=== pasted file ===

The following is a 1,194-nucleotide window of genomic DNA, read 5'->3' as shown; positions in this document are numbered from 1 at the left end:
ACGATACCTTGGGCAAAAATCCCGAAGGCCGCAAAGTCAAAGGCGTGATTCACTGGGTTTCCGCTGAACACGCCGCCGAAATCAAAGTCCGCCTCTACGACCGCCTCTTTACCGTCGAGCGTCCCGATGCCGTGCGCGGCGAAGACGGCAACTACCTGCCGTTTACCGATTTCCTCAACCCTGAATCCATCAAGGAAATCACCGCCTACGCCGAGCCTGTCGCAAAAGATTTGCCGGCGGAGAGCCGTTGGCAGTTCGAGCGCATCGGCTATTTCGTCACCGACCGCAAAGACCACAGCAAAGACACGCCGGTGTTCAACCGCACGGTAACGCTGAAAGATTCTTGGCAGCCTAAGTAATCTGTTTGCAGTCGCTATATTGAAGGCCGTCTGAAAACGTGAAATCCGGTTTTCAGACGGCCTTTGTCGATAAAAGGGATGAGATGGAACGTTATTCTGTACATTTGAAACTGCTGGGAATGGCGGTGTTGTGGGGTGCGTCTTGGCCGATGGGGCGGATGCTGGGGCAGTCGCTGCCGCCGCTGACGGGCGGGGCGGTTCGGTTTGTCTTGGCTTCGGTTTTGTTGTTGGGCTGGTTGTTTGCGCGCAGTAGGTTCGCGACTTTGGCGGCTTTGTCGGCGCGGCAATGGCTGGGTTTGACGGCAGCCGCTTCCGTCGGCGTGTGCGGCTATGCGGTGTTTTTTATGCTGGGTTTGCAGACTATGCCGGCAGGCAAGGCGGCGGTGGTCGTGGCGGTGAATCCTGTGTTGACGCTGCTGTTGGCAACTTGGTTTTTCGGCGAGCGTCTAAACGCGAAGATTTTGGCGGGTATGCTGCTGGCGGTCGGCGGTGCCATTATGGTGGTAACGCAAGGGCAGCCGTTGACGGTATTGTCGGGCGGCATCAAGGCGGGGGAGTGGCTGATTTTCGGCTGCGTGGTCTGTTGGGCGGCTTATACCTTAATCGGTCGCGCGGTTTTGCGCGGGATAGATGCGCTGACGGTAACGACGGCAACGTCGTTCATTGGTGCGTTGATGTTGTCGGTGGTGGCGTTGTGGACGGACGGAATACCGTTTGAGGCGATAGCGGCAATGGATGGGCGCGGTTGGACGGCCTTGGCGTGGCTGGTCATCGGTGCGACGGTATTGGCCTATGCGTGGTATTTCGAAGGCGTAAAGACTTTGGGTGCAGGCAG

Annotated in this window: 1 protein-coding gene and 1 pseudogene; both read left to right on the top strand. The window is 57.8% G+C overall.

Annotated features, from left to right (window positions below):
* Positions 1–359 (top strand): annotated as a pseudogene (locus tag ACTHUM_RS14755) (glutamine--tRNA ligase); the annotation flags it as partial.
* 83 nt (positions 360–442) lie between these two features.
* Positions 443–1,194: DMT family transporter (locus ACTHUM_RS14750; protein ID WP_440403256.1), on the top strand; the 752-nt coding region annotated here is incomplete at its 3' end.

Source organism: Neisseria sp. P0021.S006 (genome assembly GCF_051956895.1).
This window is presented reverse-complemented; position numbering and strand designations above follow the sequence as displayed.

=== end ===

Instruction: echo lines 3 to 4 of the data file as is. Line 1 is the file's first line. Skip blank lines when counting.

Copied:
Annotated in this window: 1 protein-coding gene and 1 pseudogene; both read left to right on the top strand. The window is 57.8% G+C overall.

Annotated features, from left to right (window positions below):